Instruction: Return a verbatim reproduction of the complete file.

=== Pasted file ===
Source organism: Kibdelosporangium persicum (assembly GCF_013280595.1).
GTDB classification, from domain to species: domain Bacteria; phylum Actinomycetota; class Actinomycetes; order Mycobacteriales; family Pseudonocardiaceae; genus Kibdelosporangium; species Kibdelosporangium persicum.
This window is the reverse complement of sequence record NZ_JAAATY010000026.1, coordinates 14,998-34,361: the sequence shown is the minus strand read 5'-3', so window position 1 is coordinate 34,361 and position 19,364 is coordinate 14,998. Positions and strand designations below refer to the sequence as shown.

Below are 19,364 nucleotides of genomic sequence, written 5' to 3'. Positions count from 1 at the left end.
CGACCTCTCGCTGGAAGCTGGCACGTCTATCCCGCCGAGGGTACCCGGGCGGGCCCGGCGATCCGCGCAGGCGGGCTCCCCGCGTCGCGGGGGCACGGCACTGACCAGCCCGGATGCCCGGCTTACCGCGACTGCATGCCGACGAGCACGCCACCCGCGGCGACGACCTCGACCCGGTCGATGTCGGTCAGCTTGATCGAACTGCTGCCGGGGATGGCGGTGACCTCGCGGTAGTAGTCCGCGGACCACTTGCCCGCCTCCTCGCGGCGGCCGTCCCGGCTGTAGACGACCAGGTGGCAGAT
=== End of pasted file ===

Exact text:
Source organism: Kibdelosporangium persicum (assembly GCF_013280595.1).
GTDB classification, from domain to species: domain Bacteria; phylum Actinomycetota; class Actinomycetes; order Mycobacteriales; family Pseudonocardiaceae; genus Kibdelosporangium; species Kibdelosporangium persicum.
This window is the reverse complement of sequence record NZ_JAAATY010000026.1, coordinates 14,998-34,361: the sequence shown is the minus strand read 5'-3', so window position 1 is coordinate 34,361 and position 19,364 is coordinate 14,998. Positions and strand designations below refer to the sequence as shown.

Below are 19,364 nucleotides of genomic sequence, written 5' to 3'. Positions count from 1 at the left end.
CGACCTCTCGCTGGAAGCTGGCACGTCTATCCCGCCGAGGGTACCCGGGCGGGCCCGGCGATCCGCGCAGGCGGGCTCCCCGCGTCGCGGGGGCACGGCACTGACCAGCCCGGATGCCCGGCTTACCGCGACTGCATGCCGACGAGCACGCCACCCGCGGCGACGACCTCGACCCGGTCGATGTCGGTCAGCTTGATCGAACTGCTGCCGGGGATGGCGGTGACCTCGCGGTAGTAGTCCGCGGACCACTTGCCCGCCTCCTCGCGGCGGCCGTCCCGGCTGTAGACGACCAGGTGGCAGAT